International Journal of Business and Social Science

ISSN 2219-1933 (Print), 2219-6021 (Online) DOI: 10.30845/ijbss

Spirituality at Work: An Employee Stress Intervention for Academics?
Amanda Bell, Diana Rajendran, Stephen Theiler

This study uses a spiritual appraisal model of stress and health to investigate the moderating effects of spirituality at work on job stress, wellbeing, and ill-being amongst Australian academics (Gall, Charbonneau, Clarke, Grant, Joseph & Shouldice 2005). Academic staff members employed in Australian universities completed a self-report questionnaire containing quantitative measures of spirituality at work (individual, work-unit and organisation-wide spirituality), wellbeing, ill-being, job threat stress and job pressure stress (N = 139). Bivariate correlation analyses demonstrated that spirituality at work, wellbeing, ill-being and the job stress variables correlated moderately with each other. However, at the multivariate level, spirituality at work did not moderate the influence of job stress on either wellbeing or ill-being. Instead, job threat stress significantly predicted decreased wellbeing and increased ill-being. It was concluded that further exploration of spirituality at work is required to better understand potential benefits for organisations.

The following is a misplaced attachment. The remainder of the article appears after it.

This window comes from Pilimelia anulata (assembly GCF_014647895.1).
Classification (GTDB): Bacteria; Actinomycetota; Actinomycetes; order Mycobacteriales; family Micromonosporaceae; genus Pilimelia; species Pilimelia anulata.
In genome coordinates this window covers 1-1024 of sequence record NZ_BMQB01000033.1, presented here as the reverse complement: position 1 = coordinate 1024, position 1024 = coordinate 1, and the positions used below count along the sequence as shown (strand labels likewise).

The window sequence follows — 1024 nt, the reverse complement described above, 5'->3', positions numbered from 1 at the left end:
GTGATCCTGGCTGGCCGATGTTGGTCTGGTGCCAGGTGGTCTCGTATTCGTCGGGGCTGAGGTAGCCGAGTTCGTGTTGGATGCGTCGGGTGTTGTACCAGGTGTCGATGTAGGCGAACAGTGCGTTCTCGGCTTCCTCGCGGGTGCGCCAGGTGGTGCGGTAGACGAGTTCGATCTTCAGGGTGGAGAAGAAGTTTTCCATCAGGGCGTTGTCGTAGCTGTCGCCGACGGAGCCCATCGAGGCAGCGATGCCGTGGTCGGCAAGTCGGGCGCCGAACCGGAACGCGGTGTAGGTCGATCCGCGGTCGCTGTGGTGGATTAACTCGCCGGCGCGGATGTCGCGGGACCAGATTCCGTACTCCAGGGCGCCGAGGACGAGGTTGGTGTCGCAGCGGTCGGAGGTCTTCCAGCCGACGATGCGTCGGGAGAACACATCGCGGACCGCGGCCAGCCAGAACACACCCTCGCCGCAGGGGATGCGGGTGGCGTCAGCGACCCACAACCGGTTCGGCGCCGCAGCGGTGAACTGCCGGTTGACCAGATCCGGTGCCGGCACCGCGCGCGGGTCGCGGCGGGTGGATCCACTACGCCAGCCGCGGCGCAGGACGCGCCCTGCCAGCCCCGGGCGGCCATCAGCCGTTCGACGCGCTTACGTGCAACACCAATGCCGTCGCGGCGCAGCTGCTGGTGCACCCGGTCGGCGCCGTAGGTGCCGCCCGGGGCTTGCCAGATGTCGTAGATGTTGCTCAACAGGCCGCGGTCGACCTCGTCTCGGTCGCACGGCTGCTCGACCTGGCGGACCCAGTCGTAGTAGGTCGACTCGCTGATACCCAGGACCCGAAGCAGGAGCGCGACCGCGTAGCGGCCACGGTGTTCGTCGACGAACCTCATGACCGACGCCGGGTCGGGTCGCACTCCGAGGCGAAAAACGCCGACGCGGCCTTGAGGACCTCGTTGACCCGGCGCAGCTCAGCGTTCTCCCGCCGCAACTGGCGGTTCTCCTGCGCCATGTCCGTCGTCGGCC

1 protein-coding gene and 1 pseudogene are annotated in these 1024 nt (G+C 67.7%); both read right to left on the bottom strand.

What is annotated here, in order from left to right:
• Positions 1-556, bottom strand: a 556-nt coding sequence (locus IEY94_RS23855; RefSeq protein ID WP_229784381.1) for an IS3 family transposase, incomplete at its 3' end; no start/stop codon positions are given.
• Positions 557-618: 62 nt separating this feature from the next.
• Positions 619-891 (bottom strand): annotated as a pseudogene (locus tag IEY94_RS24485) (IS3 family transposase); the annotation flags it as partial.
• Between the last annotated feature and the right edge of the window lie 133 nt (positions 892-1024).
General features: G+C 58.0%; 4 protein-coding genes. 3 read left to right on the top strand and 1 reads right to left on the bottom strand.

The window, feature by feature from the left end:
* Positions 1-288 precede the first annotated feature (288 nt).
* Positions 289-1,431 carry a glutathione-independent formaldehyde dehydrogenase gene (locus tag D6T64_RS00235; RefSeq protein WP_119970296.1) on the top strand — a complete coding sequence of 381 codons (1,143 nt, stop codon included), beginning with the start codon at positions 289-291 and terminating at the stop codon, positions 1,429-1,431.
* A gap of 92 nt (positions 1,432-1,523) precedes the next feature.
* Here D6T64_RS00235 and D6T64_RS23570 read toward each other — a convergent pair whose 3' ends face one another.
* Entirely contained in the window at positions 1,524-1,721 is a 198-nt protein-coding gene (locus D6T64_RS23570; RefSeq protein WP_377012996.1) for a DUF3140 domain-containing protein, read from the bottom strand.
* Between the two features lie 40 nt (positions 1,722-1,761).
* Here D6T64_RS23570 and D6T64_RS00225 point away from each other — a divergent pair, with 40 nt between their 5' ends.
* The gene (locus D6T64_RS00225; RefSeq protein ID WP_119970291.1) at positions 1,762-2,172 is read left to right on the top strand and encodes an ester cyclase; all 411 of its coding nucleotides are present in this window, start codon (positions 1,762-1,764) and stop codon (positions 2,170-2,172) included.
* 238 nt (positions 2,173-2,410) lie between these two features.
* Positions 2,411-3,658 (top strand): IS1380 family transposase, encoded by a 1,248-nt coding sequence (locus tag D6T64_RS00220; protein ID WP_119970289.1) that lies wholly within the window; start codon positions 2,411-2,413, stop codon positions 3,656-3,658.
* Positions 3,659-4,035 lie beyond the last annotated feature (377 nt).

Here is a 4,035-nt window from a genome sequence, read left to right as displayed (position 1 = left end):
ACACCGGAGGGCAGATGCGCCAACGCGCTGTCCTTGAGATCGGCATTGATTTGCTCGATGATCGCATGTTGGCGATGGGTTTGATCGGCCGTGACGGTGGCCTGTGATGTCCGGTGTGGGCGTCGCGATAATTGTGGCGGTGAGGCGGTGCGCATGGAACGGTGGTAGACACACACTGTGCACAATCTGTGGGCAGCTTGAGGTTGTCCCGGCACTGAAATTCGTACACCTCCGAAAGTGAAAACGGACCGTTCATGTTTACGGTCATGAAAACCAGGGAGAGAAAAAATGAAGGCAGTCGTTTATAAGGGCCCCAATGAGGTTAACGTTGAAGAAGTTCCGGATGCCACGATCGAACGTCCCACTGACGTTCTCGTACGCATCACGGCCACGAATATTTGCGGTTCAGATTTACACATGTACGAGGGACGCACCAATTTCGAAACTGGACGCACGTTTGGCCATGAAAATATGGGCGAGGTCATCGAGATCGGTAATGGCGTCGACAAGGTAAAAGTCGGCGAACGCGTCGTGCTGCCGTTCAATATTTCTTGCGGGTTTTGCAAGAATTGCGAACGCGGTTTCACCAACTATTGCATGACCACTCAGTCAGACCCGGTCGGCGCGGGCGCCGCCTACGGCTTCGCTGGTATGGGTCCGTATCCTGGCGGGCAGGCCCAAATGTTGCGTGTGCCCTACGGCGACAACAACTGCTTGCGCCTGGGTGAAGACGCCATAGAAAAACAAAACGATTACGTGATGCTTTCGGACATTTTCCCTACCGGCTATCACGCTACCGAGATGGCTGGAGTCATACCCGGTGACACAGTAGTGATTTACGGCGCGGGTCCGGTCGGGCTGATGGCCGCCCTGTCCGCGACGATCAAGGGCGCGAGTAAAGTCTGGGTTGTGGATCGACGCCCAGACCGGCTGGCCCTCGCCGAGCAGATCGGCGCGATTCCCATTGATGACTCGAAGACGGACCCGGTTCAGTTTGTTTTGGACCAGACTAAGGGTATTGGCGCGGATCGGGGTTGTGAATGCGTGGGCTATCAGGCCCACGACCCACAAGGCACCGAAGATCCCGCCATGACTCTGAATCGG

Full Text: PDF